I always like to pay tribute to some person who will be working over the Christmas holiday around this time of December, and today I am talking to someone very special to all of us, an unsung hero. Without the work of this one man, none of us would be safe. He is Fergus Callender. Good morning to you Mr Callender.
“Yes, I suppose I can accept that. It is a good morning so far, but I don’t think we should assume it is going to remain good beyond 11.34 today. And, of course, the afternoon continues to be a grey area.”
You, I believe, are the Government’s Senior Anticipatory Optimising Officer, which means, to put it in layman’s terms, that you are the man with the job of deciding all the best-before dates for the things we eat.”
“When I say that is correct, I mean it is correct until 17th June 2033 when I reach the age of retirement. I believe it will be a Thursday. As there is the possibility that I could be struck by a satellite dish blown over by the wind or might fall victim to the flu epidemic of 2020, it would be better to say that you can’t really assume that I will be the Government’s Senior Anticipatory Optimising Officer beyond, say, 9th February 2021.”
I see that you are surrounded right now by thousands of jars of grainy mustard. Are these what you will be working on over Christmas?
“Yes, they will all be individually ‘best-befored’, to use our jocular expression, in order to protect the public, so that we can tackle the traditional lemon curd influx on 3rd January.”
“Do you have a particular date in mind for them, Mr Callender?”
“It’s a matter of intuition, mostly. At the moment I am toying with 4th September 2013, but I’m also very drawn towards 9th October.”
What would happen if I ate some of this grainy mustard a day after its best-before date?
“Within about half an hour you would develop a mould-like grey-green rash, your limbs would swell up, your tongue would turn black, then you would writhe for 17 minutes before expiring.”
What if I ate some a fortnight after its best-before date?
“The writhing would be more extreme and the hallucinations more colourful.”
Can you explain the difference between a ‘best before’ date and a ‘use by’ date?
“If a product has a ‘use by’ date of 13th January, like this tin of asparagus soup here, it means that at midnight on 13th January it will explode in your store cupboard or on the supermarket shelf. With ‘best before’ you get the writhing, with ‘use by’ you get the explosion. We find that asparagus soup is particularly volatile. Then there’s the ‘sell-by’ date. If your tin of anchovies, for example, is still on the supermarket shelf after its ‘sell by’ date, it will form a chemical chain reaction with household items in the store, such as fabric conditioners and toilet cleansers, to form a cloud of choking fumes.”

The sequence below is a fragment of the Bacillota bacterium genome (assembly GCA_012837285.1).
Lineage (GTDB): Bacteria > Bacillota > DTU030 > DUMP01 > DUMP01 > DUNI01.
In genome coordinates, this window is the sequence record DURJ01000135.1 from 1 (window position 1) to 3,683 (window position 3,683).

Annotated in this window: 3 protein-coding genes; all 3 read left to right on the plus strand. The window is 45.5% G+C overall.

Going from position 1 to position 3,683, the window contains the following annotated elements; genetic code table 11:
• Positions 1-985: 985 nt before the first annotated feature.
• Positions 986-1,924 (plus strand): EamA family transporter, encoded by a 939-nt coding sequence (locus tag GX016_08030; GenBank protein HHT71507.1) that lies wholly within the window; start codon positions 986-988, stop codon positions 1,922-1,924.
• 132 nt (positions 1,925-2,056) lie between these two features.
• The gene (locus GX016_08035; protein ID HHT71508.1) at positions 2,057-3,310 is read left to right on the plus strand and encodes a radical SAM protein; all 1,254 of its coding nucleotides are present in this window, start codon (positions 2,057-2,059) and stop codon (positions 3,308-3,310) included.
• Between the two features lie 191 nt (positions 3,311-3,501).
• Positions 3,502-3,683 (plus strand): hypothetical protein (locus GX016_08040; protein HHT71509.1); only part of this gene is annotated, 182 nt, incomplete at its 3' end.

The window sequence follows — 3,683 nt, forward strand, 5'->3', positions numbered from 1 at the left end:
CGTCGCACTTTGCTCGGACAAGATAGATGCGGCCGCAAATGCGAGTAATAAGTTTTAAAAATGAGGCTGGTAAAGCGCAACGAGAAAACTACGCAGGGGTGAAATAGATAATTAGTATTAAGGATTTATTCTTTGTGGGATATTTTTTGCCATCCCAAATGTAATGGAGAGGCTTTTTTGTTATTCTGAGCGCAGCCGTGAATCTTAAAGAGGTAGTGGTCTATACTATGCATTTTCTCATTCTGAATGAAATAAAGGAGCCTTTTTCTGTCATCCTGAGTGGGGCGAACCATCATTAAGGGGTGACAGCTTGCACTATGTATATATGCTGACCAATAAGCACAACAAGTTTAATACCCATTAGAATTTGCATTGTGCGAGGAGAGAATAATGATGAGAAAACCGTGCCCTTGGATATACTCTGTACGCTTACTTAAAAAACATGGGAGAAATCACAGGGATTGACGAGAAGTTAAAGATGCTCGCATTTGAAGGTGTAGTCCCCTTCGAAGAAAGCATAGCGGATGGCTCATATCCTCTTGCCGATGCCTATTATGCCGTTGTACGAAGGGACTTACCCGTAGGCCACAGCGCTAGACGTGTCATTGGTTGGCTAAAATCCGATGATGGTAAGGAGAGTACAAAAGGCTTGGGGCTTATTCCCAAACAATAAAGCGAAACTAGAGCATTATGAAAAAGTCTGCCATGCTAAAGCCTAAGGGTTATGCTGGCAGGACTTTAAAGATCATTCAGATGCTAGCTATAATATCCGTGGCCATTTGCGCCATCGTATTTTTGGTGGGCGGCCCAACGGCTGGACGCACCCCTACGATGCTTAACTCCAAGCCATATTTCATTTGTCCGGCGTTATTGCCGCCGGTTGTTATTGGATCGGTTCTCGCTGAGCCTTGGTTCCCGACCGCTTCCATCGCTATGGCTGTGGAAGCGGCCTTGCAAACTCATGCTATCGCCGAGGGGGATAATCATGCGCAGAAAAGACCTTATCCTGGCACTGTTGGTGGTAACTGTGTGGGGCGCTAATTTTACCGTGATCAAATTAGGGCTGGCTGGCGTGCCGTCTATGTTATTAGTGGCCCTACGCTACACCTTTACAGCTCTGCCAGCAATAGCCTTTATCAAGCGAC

What will your own special Christmas treat be this year?”
“I’ve always been fond of dates, so I’ve bought myself a lovely five-year desk diary.”
Do you have any children?
“I have a son, Horatio. He is due to reach the awkward age on 2nd April 2017. Probably at about 10.15 am.”
And on Christmas Day?
“It will be lovely. I’ll wear a paper hat while dating the grainy mustard. It’s the same paper hat I wore last Christmas and I’ve worked out that it would be safe to go on wearing it until 16th June 2014, or 16th June if I want to be daring. After the mustards, I might treat myself and assess a consignment of frozen meatballs. Then I’ll read my horoscope. It’ll be great, especially as I don’t expect this building to collapse until the second half of 2020.”
May I wish you a Merry Christmas and a very Happy New Year, Mr Callender.
Coming up next …
I’m away on my Christmas holidays from 20 December until 4 January. I’ve scheduled some seasonal postings to keep your Christmas spirit topped up (RJG take note!).
- 21 December – Rudolf the bleeped reindeer
- 22 December – Even wise men make lists
- 23 December – Festive games for all the family
- 24 December – A list to end all lists
- 25 December – It’s still not too late to sign the Santa clause
- 01 January – 12 useful things for today
Happy Christmas to one and all, may your Yuletide be filled with warmth, happiness and good cheer.